Note that I changed the theme again.
I’ve been spending a lot of time on the basic definition of the homotopy groups. Basically, in summary, we have defined for a pointed space , the group
of pointed homotopy classes . Alternatively, this is the group of pointed homotopy classes of maps ; this is because is homeomorphic to the sphere. This is a functor on the category of pointed topological spaces. If , then there is an induced homomorphism .
That’s a short summary of what I’ve discussed in these past few weeks; I won’t keep repeating it.
But now we want to fit these groups into exact sequences. This can be done directly in an ad hoc manner. Another way is to use the Puppe sequence.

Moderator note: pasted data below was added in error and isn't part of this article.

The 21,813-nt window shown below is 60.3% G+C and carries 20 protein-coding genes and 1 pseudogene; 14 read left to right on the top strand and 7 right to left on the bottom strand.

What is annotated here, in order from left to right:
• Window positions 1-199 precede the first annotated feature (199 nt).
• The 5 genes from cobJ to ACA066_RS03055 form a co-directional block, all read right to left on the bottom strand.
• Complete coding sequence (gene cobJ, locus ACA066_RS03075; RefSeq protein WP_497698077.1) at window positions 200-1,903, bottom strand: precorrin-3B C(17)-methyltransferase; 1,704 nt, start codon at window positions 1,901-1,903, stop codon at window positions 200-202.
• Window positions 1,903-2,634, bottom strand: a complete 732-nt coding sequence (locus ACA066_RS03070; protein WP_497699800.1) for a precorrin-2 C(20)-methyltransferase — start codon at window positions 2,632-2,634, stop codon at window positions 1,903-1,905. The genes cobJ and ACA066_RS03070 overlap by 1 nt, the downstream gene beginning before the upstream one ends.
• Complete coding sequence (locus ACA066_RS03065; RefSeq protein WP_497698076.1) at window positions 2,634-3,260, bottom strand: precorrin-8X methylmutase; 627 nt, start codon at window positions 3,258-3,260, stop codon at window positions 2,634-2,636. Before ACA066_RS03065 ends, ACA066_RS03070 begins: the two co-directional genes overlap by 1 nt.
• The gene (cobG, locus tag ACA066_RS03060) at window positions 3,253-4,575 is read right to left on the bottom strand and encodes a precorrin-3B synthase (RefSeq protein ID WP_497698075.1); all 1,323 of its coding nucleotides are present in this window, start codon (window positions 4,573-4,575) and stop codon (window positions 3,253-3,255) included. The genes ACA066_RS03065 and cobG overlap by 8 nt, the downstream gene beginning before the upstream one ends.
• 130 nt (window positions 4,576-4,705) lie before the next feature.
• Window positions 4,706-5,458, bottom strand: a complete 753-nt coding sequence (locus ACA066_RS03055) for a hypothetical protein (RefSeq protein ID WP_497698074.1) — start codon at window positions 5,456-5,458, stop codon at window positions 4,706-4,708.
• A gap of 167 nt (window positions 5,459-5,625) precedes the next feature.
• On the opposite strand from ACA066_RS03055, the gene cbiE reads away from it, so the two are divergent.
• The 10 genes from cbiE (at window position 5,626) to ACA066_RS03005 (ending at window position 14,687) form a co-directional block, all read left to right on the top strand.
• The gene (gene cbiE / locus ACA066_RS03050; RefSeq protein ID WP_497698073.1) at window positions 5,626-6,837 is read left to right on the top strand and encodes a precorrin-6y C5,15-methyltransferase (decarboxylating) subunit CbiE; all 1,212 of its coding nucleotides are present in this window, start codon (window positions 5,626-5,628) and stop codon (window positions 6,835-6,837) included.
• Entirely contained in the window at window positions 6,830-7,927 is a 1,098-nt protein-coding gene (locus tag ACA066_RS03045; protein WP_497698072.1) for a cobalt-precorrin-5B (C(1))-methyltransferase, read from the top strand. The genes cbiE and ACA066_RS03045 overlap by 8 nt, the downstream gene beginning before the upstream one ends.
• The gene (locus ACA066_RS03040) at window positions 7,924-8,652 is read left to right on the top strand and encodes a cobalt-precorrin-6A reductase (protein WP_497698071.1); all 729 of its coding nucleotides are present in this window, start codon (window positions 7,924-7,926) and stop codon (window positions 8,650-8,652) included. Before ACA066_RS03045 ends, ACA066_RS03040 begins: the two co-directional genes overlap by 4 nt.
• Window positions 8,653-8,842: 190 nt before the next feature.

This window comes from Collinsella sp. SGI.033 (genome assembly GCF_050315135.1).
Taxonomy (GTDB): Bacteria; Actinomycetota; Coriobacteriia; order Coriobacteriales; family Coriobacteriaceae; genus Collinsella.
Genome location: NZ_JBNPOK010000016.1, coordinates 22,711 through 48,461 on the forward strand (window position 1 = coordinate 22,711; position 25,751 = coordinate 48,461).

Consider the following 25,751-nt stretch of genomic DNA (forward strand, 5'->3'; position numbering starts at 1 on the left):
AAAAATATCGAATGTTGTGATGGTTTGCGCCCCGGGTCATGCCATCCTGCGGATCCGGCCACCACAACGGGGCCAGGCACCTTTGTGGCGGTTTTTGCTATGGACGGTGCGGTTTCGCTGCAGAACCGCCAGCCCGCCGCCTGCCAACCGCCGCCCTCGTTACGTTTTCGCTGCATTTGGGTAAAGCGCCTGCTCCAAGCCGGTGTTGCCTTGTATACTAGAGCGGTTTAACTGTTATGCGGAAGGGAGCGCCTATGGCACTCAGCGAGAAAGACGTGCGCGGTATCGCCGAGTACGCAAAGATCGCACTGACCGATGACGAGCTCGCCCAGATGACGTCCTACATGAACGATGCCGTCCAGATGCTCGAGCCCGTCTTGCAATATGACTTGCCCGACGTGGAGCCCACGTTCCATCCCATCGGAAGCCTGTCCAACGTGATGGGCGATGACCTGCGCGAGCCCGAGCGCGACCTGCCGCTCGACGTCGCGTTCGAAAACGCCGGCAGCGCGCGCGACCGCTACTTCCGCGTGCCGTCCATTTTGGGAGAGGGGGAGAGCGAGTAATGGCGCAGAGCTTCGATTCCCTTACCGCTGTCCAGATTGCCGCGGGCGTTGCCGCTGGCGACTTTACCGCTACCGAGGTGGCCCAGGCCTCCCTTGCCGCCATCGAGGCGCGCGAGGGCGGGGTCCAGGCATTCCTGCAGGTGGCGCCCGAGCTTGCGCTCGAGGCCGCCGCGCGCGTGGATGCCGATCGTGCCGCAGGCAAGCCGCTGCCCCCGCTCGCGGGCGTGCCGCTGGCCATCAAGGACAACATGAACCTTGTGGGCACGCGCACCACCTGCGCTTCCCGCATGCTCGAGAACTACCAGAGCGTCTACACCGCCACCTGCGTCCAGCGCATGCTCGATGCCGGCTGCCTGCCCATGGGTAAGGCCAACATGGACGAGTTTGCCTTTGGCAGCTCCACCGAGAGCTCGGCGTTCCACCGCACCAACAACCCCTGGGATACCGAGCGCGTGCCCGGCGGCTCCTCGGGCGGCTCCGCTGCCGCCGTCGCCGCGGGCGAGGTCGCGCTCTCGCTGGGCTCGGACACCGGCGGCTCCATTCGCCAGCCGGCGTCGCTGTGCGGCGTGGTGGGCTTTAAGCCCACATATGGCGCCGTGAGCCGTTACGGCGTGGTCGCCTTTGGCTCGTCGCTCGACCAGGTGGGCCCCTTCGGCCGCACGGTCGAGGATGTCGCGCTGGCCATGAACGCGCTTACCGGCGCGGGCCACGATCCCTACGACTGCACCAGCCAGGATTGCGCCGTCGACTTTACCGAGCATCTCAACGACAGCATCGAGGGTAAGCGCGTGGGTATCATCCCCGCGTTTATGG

1. General nonsense
Recall that a sequence of pointed sets
(with maps preserving the basepoints) is called exact if
In other words, the “kernel” at one end (i.e. the set mapping into the basepoint of ) is the image of .
In defining exact sequences in a category, we use this notion.
So fix a category with a zero object . This means that is simultaneously an initial and a terminal object. It follows easily from this that for any two , there is a unique which factors through . Namely, it is
This is called the zero morphism. In particular, the hom functors take values in the category of pointed sets.
Definition 1 Let be a category with zero object. A sequence
in the category is called exact if for each , the sequence
is exact as a sequence of pointed sets. The sequence is said to be coexact if the sequence
is exact as a sequence of pointed sets for all objects .